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David Messler

David Messler

Mr. Messler is an oilfield veteran, recently retired from a major service company. During his thirty-eight year career he worked on six-continents in field and…

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How Much Higher Can Oil Prices Go?

Fujairah oil port

Oil prices have rallied back to the point they are almost ready to match pre-Covid levels. There are two key drivers for this miracle, which no one predicted early on as being possible in this period of time. The first is the production curbs by U.S. producers and of course, the millions of barrels of oil per day withheld by the OPEC+ cartel. The second is recovering demand, putting-so far, slight pressure on supplies, and creating a market condition known as “Backwardation.” A market condition where the forward price of the futures contract is lower than the present, or “spot” price.



Another driver for the current push higher in oil prices is the expectation for continued stimulus for the U.S. economy. So far this expectation has buoyed prices over the concerns raised by Friday’s Labor report, suggesting that employment levels continue to cast a pall on the overall recovery.

One aspect of the speed at which this recovery has taken place is the meteoric rise of the share of many energy companies, with ExxonMobil, (NYSE: XOM), and ConocoPhillips, NYSE: COP) outperforming the rest of the market in the last couple of months. Shares of each are up 10% since late January, 2021.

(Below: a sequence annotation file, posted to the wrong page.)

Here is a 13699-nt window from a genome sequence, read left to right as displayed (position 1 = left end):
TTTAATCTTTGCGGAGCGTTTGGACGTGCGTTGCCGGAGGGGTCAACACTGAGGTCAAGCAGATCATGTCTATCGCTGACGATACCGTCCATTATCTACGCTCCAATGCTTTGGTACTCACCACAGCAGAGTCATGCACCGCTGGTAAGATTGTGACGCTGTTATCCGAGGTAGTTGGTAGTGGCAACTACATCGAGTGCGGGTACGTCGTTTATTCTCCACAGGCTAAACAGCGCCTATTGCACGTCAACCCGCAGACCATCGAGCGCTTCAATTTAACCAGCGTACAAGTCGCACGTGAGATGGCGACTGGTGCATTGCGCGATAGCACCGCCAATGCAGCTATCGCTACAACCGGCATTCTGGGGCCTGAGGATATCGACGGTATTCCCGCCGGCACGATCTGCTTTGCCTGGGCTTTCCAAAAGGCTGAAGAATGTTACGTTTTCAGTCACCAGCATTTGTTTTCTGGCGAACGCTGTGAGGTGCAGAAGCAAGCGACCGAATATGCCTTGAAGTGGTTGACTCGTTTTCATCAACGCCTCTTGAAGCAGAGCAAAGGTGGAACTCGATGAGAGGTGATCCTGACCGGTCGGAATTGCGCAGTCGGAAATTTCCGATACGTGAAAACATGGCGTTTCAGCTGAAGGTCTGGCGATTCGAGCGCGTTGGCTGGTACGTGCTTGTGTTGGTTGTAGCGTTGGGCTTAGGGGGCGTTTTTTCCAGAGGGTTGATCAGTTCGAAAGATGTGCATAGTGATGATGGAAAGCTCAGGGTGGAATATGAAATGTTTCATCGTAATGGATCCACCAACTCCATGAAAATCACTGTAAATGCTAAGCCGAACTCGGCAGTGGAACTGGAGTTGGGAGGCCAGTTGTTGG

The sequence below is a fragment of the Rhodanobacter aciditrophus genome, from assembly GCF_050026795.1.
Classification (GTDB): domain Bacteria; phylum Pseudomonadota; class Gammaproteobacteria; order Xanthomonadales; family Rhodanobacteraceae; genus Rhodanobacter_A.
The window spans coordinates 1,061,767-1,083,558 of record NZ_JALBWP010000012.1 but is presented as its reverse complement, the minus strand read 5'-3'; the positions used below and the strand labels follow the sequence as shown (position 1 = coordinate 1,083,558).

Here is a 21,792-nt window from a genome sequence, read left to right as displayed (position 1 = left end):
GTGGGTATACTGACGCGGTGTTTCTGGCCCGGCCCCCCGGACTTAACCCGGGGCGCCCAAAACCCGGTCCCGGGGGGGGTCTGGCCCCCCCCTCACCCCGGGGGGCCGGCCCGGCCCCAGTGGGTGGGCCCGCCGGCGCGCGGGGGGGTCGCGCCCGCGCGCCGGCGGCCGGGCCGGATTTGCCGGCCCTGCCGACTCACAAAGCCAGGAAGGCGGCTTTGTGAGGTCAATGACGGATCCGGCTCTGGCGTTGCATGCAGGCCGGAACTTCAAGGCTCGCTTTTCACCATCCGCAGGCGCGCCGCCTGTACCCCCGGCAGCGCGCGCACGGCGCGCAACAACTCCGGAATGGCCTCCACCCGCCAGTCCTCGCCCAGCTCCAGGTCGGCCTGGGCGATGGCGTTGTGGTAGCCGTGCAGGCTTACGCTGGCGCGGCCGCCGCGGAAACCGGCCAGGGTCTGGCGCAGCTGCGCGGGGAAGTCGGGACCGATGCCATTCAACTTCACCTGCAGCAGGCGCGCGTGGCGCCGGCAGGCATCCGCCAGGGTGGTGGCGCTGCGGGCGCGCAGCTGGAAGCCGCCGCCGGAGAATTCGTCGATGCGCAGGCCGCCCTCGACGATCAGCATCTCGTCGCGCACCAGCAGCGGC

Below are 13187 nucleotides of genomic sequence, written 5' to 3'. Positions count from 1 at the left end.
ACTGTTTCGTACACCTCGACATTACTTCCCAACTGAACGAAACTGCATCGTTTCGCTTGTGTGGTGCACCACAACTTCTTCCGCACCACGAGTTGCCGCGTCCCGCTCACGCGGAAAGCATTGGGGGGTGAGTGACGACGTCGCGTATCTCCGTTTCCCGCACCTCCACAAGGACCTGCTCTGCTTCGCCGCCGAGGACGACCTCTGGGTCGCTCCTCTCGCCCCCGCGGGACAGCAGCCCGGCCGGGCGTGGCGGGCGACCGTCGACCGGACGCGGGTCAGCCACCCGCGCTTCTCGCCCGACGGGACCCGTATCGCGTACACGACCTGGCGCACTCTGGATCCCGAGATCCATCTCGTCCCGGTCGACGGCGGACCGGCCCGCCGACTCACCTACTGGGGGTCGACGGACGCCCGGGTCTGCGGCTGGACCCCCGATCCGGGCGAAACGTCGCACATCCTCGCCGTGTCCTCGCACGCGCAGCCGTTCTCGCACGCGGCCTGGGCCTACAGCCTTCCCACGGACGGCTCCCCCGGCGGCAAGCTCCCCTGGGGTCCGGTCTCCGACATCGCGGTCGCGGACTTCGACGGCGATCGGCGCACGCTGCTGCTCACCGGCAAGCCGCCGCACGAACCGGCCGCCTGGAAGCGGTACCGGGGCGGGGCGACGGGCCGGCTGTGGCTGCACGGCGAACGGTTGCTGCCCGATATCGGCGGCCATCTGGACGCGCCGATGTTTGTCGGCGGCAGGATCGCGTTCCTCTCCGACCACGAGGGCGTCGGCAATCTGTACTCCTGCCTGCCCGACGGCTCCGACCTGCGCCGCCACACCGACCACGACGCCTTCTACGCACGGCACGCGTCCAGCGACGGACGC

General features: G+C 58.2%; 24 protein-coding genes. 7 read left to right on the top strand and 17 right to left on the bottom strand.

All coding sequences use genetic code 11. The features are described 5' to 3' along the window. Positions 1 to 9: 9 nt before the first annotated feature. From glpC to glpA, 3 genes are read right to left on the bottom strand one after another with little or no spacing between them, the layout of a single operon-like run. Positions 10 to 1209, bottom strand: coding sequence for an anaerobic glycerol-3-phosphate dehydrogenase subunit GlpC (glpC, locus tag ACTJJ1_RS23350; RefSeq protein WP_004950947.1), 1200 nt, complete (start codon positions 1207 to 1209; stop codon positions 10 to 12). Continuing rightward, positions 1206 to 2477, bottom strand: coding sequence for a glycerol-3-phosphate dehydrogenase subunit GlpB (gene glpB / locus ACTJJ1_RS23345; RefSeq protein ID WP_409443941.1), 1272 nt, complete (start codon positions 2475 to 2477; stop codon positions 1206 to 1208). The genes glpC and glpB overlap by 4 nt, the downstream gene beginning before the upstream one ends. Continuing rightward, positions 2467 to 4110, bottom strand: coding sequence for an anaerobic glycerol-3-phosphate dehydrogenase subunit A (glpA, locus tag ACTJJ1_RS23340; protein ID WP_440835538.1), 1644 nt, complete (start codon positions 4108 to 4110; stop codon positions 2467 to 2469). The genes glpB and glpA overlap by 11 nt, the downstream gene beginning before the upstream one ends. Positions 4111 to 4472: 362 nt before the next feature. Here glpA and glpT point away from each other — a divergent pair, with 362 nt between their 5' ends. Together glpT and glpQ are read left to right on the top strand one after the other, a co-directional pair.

John Kilduff, a well-known energy analyst was quoted in a recent WSJ article as saying, “The market definitely has some momentum! WTI is going to be targeting $60, too.”

What’s behind this move?

As I discussed in an OilPrice article last week, one of the keys to this support for crude, is the drawing down of inventories, both in the U.S. and globally. As noted in this article the Energy Information Agency, (EIA) reports that in the week of Jan-29th, inventories fell comfortably into the 5-year average for this time of year. This represents a decline of about 50 mm barrels in storage over this time.

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This fall in inventories has happened at a faster pace than most experts thought possible and helped to create the concern about future supplies that is pushing prices higher now. We are certainly not short of oil at this point, but the shift to backwardation from contango is noteworthy for the market.

As noted above, the key forces initiating this move are production restraints by U.S. producers, currently pumping about 2.4 mm BOPD less than a year ago, and OPEC+. Last week OPEC announced a cumulative total of 2.1 billion barrels have been withheld from the market since the April 2020 Covid crisis peak.

Another well-known energy analyst, Martin Rats of Morgan Stanley, was quoted by the WSJ as saying, “the amount of crude oil and petroleum products stored around the world down by about 5% since its peak in 2020.”

The Front-Month contract gap widens

On Friday the gap between the contract for the front-month and the one for March of 2022, widened to $5.16 per barrel. This is the biggest premium for next month contract since the start of the pandemic.


This will have the effect of pushing prices into backwardation, as we have noted so far. Some analysts worry that this effect is exacerbated by the lack of long-dated contracts by airlines and other large purchasers to hedge their exposure to rising commodity prices.